I believe that biggest trap for self doubt is defining our success by “measured outcomes” that depend on how others assess of our efforts due to it’s potential to undermine our passion. If others do not validate our performance in the ‘magnitude’ that we expect, we become doubtful, which may distract us from improving our craft. However, maintaining the intensity of our passion will gradually yield measured success because passion boosts confidence, determination and creativity. If anticipating the outcome of our endeavours causes doubt, we should deliberately refocus our thoughts on the positive ‘rationales’ for our pursuit. This is an exercise that rejuvenates the excitement for our goal, enhances our passion and motivates us to move forward. The impact of shifting our focus towards our desire is akin to the analogy of pouring a greater amount of clean water into a small amount of cloudy water, where the overall gradient changes in favour of the clean water. When I experienced doubt prior to launching my blog, I intentionally counteracted each fearful thought with three supporting sentiments for blogging; focusing on my motives shifted my attention in favour of my goal and mobilized me into action. I recommend continuously engaging in the details/art of your craft such that you remain focused on what is enjoyable and positive about your efforts, whereby joy is the best remedy for doubt. Depleting the excitement for our undertaking is a magnet for doubt and the absolute killer of success. Many people are pursuing endeavours with diminished passion and enjoyment because they are chasing measured success and remain perplexed that they aren’t achieving it. It is passion that enables us to invest the hard work necessary to succeed and helps us to remain possibility focused when we confront set backs.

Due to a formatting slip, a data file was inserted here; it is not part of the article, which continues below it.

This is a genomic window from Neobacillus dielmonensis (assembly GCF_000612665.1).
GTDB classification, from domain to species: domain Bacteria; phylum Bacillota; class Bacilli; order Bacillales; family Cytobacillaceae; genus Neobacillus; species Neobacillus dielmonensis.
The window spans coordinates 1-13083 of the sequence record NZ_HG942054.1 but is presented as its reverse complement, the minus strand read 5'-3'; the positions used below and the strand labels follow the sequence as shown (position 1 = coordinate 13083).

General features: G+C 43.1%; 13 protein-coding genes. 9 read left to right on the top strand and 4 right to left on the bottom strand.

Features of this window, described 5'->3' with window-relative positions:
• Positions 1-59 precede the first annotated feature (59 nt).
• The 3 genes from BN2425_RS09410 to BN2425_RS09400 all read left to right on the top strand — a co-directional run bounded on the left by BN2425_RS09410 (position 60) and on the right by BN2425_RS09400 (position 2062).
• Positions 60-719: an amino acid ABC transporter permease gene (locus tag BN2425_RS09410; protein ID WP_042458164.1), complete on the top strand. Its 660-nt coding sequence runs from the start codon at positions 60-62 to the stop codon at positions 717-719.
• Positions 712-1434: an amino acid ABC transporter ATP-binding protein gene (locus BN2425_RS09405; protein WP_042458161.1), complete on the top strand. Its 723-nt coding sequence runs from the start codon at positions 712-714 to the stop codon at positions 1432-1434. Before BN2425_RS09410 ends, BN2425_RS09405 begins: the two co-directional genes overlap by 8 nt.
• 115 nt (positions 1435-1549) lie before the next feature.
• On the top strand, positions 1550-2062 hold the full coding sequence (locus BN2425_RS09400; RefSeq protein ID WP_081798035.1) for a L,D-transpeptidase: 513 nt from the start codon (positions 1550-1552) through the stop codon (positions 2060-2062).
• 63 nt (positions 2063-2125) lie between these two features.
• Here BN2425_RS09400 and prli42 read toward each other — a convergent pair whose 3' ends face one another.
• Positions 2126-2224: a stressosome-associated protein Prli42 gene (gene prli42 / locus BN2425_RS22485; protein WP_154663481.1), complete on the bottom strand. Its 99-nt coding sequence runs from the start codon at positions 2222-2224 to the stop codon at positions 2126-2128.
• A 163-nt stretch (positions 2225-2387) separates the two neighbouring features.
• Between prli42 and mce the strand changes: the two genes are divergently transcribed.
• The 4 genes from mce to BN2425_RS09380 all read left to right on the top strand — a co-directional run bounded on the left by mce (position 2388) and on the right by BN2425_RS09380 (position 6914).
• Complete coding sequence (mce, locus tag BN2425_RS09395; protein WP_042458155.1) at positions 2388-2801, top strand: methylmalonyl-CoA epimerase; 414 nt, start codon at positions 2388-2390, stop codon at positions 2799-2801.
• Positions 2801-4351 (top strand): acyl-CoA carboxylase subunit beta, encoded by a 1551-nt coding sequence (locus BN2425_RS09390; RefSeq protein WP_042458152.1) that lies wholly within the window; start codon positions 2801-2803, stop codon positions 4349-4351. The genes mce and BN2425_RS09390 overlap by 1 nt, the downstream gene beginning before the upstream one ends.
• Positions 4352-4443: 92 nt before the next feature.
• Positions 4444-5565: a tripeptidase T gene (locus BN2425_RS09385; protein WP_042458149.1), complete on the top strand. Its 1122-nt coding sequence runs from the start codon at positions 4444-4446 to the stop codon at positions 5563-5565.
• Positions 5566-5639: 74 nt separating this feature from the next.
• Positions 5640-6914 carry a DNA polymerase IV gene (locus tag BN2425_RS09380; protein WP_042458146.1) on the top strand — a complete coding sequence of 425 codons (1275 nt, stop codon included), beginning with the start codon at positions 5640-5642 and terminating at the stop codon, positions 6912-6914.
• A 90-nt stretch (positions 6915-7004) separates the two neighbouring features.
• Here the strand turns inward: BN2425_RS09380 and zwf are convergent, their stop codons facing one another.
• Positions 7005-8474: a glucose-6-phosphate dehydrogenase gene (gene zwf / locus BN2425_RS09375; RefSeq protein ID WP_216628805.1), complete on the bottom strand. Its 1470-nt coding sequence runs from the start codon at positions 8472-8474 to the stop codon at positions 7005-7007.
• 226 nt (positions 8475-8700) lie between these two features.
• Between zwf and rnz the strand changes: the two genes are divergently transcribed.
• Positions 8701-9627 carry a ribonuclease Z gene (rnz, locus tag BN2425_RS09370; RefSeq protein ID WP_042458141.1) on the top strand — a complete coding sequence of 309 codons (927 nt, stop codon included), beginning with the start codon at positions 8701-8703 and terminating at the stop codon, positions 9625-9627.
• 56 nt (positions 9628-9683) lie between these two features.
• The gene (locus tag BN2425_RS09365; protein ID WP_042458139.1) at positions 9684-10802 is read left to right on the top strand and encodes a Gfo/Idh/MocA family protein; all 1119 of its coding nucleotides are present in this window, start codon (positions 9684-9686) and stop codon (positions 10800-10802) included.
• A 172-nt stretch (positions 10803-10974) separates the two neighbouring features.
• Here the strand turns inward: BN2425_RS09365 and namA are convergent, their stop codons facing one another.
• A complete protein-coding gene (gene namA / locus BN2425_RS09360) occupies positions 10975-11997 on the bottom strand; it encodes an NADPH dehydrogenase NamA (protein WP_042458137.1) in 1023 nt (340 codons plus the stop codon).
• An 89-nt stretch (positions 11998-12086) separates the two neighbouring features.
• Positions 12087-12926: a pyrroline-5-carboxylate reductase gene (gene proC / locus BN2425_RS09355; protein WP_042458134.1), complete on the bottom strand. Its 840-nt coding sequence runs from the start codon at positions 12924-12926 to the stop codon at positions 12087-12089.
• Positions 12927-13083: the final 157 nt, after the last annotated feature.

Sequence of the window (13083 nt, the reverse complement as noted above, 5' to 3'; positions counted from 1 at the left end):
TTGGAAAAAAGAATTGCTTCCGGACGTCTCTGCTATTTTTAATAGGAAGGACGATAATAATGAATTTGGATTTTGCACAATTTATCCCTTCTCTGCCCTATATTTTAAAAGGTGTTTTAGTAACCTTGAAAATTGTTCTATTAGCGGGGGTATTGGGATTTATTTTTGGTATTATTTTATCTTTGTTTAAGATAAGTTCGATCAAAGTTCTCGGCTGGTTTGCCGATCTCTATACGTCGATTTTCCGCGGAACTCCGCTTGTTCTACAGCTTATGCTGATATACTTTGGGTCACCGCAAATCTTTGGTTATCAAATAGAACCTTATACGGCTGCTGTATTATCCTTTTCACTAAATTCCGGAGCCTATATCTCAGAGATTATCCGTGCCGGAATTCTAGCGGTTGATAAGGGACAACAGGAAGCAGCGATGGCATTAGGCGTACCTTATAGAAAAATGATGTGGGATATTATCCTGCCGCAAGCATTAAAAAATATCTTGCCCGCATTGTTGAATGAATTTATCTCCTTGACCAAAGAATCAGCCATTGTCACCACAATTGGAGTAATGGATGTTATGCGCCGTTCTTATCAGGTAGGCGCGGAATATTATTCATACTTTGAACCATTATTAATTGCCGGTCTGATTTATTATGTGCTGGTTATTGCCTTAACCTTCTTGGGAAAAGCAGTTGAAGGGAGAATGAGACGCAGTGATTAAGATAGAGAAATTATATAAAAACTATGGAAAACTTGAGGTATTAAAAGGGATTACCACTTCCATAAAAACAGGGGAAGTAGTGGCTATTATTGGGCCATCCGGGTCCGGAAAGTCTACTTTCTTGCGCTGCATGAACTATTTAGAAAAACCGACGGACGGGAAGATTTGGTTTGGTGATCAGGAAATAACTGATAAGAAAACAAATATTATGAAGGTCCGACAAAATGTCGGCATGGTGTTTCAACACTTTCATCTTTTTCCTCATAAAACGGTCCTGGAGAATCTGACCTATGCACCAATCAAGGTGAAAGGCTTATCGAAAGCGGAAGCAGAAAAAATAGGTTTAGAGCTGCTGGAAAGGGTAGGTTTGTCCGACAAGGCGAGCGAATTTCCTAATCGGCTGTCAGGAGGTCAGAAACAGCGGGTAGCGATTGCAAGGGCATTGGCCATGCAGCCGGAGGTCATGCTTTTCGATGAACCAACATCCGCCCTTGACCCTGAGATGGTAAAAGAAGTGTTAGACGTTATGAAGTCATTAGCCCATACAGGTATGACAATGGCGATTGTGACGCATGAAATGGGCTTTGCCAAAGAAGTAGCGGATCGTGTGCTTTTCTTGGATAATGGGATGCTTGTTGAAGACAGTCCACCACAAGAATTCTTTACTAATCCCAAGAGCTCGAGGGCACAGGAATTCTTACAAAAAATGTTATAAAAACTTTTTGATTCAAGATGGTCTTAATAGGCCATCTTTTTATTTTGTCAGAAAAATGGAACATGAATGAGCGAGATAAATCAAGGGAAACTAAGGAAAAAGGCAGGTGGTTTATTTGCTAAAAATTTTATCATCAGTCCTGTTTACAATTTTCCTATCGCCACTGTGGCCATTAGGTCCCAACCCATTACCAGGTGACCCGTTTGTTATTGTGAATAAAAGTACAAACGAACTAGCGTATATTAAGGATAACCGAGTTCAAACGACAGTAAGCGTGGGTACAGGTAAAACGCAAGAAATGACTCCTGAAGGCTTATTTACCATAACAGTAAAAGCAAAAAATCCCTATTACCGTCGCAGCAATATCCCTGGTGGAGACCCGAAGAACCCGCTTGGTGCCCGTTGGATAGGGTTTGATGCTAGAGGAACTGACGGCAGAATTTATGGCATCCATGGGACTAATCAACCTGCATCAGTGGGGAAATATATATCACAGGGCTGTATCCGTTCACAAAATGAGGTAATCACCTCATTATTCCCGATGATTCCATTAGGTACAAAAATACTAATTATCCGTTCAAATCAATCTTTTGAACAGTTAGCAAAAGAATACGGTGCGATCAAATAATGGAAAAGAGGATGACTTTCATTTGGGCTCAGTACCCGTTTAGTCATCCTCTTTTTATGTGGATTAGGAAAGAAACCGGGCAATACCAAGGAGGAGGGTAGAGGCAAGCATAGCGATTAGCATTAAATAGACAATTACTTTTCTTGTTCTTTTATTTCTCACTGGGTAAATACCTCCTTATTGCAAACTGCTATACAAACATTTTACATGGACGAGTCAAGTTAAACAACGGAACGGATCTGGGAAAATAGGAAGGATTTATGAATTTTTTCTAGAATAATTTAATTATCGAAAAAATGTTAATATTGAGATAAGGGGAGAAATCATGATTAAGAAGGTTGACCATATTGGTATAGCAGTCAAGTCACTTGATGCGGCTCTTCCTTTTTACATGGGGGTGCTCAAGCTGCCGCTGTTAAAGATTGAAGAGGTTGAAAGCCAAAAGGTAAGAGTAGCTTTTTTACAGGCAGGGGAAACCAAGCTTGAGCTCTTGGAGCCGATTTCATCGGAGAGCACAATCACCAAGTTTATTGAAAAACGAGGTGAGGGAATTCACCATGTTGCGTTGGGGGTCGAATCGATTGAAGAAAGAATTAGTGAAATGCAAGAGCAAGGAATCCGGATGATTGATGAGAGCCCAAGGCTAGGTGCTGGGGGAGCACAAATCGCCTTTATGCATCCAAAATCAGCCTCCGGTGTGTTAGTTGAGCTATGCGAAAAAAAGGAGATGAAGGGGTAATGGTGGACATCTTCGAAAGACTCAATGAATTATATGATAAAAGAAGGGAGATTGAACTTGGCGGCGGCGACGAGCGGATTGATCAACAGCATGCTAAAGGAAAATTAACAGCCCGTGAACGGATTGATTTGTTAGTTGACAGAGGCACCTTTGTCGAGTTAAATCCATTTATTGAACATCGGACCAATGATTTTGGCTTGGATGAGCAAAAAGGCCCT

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I correlated the importance of passion with success because I blog through inspiration; my ideas are the only platform of my pursuit and passion is the source that my thoughts stem from. I do not utilize any numerical standards as a basis of my success because this could potentially undermine my ambition and subsequently my ability to generate the very substance of my blog. I define my success only by my continued creative potential and interestingly, as I become more passionate, I discover greater insight and awareness for my posts. Therefore, it’s beneficial to ‘initially’ focus less on traditional measurements of success to lessen doubt and boost our passion/performance.

  1. Success doesn’t imply perfection.